The processing of such large tube lengths, as well as the advanced steam parameters, require particular attention as far as materials are concerned. The material concept had to be redesigned particularly for the following components:
The highest alloy material available for the design conditions, ie 13 CrMo 44, is used for the steam generator walls. This material requires no post-weld heat treatment.
For the separators and the level vessel, material X10 CrMoVNb (P 91) is used. This highest-alloy material is suitable for the strain-induced corrosion conditions caused by high temperatures.
The convection heating surfaces, SH2, SH4, SH5 and RH3 are manufactured from the austenitic steel X 3 CrNiMoN 17-13 with 17 per cent chromium and 12 per cent nickel for resistance against high-temperature corrosion. This material has been subject to a large-scale testing phase in the form of a test tube in the Weisweiler power station at 600°C since 1994. The experience gathered so far is very positive.
In order to avoid any thick-walled ferritic-martensitic welded joint between the martensitic connecting piping between SH or RH outlet and turbine, the SH and RH outlet headers are also made from a martensitic material.
For the first time in a large steam generator, the material E 911 (X 11 CrMoWVNb 9-1-1), which belongs to the group of the tungsten-alloy 9-12 per cent chromium steels is used for this purpose. Compared with material P 91, this leads to a reduction of the wall thickness from 100 mm to 75 mm for the HP outlet headers. For the other thick-walled headers and connecting pipes the usually applied material X 20 CrMoV 12-1 is completely replaced by P91 which is less difficult to process.
The ferritic/martensitic compounds between the austenitic heating surfaces and the martensitic headers are arranged outside the steam generator enclosing wall in the unheated area. Compared to a ferritic/martensitic compound in the header/piping area these compounds can be manufactured with clearly smaller wall thicknesses and checked without any problems.
A total of almost 60 000 t of material is used for the complete steam generator plant. The complete steam generator plant is housed in the steam generator building. The steam generator building has a floor surface area of 86.5 m x 90 m and a roof parapet height of 167.5 m.
The operational management of the steam generator has been optimised and largely automated through use of a number of new components including:
Particulates – Fly gases leaving the steam generator are be passed through two parallel duct arrangements. Thus, without further cross connections, the gases are passed via air heaters, electrostatic precipitators and ID fans towards the downstream desulphurization system. NOx formation is controlled by primary low NOx corner fired burners.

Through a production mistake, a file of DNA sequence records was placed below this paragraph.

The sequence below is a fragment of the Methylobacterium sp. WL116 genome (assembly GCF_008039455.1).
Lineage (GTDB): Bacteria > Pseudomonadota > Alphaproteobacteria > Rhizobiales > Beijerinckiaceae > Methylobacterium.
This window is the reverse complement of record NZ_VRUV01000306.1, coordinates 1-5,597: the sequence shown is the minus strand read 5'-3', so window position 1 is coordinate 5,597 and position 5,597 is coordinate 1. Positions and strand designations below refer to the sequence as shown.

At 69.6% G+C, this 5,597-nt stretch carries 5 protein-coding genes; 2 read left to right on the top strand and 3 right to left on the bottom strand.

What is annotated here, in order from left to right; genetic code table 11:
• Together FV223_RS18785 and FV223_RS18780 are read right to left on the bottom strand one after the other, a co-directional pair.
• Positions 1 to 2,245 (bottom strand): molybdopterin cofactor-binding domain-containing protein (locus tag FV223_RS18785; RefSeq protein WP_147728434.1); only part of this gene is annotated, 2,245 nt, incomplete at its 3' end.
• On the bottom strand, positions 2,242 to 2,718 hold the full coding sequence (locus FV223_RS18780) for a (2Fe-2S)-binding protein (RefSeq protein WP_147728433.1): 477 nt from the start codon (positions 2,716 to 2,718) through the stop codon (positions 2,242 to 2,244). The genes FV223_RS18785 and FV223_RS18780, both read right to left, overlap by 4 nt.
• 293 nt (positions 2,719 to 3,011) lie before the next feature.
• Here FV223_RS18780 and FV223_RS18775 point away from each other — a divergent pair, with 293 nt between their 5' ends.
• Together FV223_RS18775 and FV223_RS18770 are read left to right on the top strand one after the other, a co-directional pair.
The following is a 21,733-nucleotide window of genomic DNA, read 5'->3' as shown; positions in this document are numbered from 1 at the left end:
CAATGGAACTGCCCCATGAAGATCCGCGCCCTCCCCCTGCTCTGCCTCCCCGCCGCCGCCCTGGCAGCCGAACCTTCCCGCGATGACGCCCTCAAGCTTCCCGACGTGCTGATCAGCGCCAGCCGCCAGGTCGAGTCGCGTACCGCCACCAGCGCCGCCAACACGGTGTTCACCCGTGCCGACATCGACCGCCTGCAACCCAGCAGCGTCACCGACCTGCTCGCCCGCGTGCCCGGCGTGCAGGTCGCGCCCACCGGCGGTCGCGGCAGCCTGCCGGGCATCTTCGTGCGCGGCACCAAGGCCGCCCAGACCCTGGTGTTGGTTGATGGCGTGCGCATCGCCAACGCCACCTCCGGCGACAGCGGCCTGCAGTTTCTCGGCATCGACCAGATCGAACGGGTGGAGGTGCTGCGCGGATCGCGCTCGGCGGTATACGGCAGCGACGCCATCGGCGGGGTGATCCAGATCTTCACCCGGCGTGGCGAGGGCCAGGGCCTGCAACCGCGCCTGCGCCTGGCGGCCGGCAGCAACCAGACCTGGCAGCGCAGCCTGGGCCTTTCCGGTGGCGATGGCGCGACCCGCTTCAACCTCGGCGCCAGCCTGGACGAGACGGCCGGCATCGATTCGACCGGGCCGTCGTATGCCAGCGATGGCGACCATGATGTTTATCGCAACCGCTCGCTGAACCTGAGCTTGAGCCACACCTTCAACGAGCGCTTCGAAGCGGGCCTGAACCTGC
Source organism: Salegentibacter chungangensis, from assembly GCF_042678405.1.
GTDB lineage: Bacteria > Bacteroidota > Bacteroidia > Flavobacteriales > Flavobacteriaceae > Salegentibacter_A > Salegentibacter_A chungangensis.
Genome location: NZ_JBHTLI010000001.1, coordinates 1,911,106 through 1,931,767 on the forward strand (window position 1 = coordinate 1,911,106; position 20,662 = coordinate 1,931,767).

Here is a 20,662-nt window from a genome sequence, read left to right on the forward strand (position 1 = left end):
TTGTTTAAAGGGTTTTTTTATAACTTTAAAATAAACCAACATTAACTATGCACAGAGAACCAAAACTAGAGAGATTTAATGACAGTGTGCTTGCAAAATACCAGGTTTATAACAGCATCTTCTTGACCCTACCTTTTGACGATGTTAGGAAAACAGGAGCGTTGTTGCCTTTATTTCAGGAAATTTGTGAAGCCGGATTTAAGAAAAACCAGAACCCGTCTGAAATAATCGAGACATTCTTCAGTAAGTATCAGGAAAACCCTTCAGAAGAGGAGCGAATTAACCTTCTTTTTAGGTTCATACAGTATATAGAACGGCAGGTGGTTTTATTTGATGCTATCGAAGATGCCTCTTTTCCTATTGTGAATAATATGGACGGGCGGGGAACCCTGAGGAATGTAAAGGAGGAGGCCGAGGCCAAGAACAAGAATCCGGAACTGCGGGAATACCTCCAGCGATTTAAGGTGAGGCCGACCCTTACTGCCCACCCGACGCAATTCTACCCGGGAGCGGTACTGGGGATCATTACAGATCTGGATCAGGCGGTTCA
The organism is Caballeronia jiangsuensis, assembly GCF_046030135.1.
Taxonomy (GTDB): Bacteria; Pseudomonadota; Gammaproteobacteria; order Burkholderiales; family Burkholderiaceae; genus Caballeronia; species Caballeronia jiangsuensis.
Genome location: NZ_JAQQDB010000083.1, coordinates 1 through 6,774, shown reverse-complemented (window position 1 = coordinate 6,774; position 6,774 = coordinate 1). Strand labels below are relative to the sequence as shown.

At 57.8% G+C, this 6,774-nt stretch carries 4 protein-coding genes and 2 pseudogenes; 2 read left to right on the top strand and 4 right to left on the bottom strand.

The electrostatic precipitator plant for Niederaußem K has been designed by Apparatebau Rothemühle Brandt+Kritzler with two parallel precipitator casings which for gas distribution reasons have been provided with two inlet and outlet nozzles. To minimize corrosion by high dew point flue gases during low boiler load operating conditions, the casings have been provided with heat/noise insulation layers.
Each casing carries some 7900 m3 of electrode arrangement, split into parallel electrical bus sections and three electrical downstream fields. This amounts to 40 000 m2 of projected collection surface per casing with 400 mm lane spacing. Each casing carries a gas flow of 1 950 000 Nm3/h at 149 - 184°C.
Electrical supply to the fields is provided by eight T/R sets per casing designed for 111 kV peak and 1750 as well as 3750 mA (arithmetic) output.
The outlet gas flow dust loading is guaranteed to be below 50 mg/Nm3 (6% 02) under all conditions according to GFAVO definitions. This requires a 99.9 per cent removal efficiency, ie up to 1380 tons of fly ash each day per casing.
Flue gas desulphurization – The characteristics of AE's IFO (in-situ forced oxidation) limestone scrubbing process are especially aimed at large and medium sized power station units:
Precleaned flue gas flows through a spray tower from the bottom upwards, passing through a washing train consisting of several spraying levels and a mist eliminator.
Absorber slurry taken from the sump is sprayed into the flue gas in a counter current and distributed in the gas chamber in the form of droplets. As a result, the acids contained in the gas – HCl, HF, SO3, and above all, SO2 – react with the washing slurry. In particular, the SO2 forms calcium sulphite which is partially oxidised into gypsum by the oxygen in the flue gas and partly by the oxygen in the air blown into the spray tower sump.
As gypsum is continually produced, a partial flow must be constantly sluiced out of the sump. The CaCO3 contained in this flow which has been spent during the chemical reaction, is steadily replaced by fresh absorption medium.
Largest ever cooling tower
The 200m high natural draft wet cooling tower supplied by Balcke-Dürr Energietechnik GmbH is claimed to be the world's highest ever. It has an integrated cleaned flue gas discharge system.